The children were proud. One did not have shoes on his feet, but they related the heroic stories of this fight, and how the Israeli army went running and leaving their carriers behind . In fact the borders were just there in front of us, and the camera in the sky was watching us.

We were taken later to a hill in the liberated part of Gaza were Gush Katif once stood. We were thanked for our efforts by the local teams and offered lunch. We met up with our AVH colleagues from the south who had done a similar tour visiting Khuzaa were the many assassinations by the Israelis took place.

We were sweating from the heat in the bus, all we could see was destruction to our left. To our right was the beach of Gaza. It did not look as refreshing and happy as I remember it. The coffee shop was there on the beach, but now it was a site in memoriam to the youth killed while watching the world cup.

We finally got back to Shifa Hospital. I asked my colleague Shabaan to come and meet us as we went out to get something for injured child Hanin to cheer her up . We went to a toy shop, a lady there asked if she could buy something for the hospital children to cheer them up. I showed her what I got. She bought some an gave them to me and to deliver them to the hospital .

We went to see Hanin. Her face looked more swollen and her hands warm. She had a fever. She thanked us for the colorful poster. I hung it up so she can look at it with a balloon hanging there, and a teddy bear, some toys were already there. Once more she asked me about my daughter and wanted to see her picture. I could not pull up one of Haya’s (my daughter) so I promised her to come tomorrow and show it to her. Her dad arrived and she asked him about her injured mom. She said to me: I hope she will be OK . I later found out that Hanin still has a third sister in the hospital being treated from shell burns and she was undergoing surgery tomorrow for a muscle transplant. I hope she does not lose her arm. I asked her dad what is happening. He said they will send her to Scotland for surgery.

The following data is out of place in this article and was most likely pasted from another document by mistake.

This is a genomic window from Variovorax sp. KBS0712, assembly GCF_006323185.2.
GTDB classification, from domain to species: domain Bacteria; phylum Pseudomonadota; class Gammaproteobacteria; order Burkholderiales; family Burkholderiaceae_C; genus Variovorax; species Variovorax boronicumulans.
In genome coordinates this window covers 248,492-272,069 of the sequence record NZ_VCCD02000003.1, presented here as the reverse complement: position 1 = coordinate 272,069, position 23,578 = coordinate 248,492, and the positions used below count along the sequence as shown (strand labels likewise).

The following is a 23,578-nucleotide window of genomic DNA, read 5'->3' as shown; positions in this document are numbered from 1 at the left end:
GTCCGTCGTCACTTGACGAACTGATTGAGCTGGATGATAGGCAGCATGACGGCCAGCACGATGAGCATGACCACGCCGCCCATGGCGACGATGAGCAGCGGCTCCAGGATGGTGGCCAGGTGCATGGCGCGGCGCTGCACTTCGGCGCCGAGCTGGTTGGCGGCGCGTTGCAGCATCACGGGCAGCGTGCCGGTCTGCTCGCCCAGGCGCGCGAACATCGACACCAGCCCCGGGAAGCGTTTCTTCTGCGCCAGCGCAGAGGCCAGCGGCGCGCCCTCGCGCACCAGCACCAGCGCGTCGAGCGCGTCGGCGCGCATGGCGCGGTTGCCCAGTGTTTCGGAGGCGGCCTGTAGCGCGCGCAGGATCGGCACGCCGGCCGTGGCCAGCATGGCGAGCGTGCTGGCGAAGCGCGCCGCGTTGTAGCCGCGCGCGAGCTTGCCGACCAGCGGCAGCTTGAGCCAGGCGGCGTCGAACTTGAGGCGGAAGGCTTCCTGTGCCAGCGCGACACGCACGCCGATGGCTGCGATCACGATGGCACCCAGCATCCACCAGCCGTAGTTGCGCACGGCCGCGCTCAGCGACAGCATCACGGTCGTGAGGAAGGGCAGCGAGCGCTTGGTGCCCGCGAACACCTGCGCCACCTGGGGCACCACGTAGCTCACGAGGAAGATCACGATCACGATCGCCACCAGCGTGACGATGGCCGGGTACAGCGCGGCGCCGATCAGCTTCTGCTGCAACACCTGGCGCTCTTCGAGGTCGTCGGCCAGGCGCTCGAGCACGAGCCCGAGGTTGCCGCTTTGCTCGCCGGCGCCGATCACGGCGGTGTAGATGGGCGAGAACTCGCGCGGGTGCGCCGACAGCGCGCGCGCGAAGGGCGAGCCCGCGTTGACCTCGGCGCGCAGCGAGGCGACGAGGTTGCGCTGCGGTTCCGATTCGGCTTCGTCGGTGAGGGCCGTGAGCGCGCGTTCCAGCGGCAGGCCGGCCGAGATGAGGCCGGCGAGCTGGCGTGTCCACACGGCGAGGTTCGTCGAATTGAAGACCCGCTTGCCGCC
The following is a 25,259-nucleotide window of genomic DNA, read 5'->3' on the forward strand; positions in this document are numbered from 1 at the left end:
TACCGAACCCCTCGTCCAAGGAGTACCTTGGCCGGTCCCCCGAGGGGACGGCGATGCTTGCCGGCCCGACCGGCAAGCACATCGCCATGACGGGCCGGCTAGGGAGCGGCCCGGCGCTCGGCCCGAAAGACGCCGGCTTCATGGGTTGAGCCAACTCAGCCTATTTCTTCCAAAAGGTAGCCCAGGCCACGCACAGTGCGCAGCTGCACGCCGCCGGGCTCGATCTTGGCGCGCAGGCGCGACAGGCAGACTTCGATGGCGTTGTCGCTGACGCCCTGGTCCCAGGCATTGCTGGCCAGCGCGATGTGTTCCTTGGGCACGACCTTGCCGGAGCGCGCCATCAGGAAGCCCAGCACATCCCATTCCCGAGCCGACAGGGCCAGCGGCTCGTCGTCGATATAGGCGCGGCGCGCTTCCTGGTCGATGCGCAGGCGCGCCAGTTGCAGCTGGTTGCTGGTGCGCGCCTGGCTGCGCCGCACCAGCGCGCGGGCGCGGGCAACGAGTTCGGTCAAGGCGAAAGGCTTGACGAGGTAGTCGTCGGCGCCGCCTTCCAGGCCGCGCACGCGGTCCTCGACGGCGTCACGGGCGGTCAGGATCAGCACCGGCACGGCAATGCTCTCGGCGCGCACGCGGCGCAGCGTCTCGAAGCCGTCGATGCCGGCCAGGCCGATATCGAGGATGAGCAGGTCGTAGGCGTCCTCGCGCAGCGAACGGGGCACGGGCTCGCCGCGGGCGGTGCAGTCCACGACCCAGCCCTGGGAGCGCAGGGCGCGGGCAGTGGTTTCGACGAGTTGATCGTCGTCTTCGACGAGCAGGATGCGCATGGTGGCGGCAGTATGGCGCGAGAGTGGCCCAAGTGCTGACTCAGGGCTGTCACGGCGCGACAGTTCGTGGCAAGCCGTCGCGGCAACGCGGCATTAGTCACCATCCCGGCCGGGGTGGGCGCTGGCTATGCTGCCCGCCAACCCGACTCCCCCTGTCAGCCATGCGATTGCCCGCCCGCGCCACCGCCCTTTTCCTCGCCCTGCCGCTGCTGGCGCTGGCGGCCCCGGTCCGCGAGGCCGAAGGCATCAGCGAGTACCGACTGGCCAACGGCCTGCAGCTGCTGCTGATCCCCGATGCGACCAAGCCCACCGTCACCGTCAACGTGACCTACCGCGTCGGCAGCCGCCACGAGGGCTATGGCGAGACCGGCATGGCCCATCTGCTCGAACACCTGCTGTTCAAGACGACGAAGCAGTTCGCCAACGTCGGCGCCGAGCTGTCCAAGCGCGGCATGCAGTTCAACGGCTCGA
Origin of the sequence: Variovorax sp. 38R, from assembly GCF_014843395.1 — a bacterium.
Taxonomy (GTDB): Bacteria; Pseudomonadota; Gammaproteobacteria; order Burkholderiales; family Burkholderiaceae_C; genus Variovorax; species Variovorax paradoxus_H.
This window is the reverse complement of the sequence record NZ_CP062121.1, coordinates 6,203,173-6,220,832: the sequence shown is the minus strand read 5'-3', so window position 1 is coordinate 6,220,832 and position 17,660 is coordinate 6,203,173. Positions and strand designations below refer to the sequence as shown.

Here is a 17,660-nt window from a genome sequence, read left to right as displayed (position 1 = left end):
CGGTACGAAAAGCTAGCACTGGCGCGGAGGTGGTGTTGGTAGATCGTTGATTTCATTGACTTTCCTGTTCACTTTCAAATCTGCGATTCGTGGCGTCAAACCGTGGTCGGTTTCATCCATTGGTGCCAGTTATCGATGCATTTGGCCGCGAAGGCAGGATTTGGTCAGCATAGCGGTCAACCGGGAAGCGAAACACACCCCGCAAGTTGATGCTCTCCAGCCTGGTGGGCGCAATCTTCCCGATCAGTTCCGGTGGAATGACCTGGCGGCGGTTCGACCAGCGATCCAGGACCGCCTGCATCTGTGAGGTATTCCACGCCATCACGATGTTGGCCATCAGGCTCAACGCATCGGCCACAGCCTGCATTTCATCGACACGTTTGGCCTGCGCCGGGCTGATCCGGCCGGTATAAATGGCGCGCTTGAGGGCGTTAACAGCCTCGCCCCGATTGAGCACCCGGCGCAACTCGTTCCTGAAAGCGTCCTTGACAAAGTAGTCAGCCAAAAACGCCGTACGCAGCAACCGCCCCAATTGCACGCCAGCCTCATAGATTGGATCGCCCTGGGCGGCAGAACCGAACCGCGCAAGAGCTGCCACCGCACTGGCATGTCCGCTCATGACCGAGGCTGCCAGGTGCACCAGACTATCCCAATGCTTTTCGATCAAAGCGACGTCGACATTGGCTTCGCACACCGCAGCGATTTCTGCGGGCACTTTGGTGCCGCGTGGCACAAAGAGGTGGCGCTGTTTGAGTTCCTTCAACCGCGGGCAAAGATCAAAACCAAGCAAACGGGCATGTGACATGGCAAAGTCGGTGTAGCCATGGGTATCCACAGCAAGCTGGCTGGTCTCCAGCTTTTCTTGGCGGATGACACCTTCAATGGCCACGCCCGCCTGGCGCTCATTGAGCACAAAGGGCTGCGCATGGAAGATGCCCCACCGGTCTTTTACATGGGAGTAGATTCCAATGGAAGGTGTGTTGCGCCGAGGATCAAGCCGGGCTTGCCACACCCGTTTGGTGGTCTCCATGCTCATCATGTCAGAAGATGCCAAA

I went to say goodbye to my colleagues in the OR and met a boy being brought in for wound debridement. He was in a lot of pain. I looked at his foot; it was gangrenous. I am scared he told me. I asked if it was painful and he said yes. When I asked him his name, he said: Omar (same as my son’s name). I said to him: I am Um Omar 9mother of Omar). I myself a few seconds to recollect my emotions, and I knelt closer to him and assured him that they will give him some medicine in the vain that will put him to sleep and he will not feel the pain.

I stepped out of the theatre and called my friend Shaban hoping he will bring me a balloon and toy for Omar , as soon as Shabaan answered the phone the tears choked me. It was too much too bear. These kids survived the shelling: Omar will lose his limb; Hanin might too. Their pains and disabilities have just started.

I asked Shaaban about Scotland. It will take 6 months for any transfers. I hurried to my computer to find Magda my colleague a surgeon from Scotland I know she will help.

It was time to go back home. Can I really leave? Do I want to leave. Will I ever be able to leave? Will these scenes from Gaza ever be behind me or will they be ahead of me, in my mind’s eye. Everywhere I will see injustice, I will relive my experience in Gaza.

Dina Khoury Nasser, MPH, RN

Posted by: Tom Brook
Community Relations Director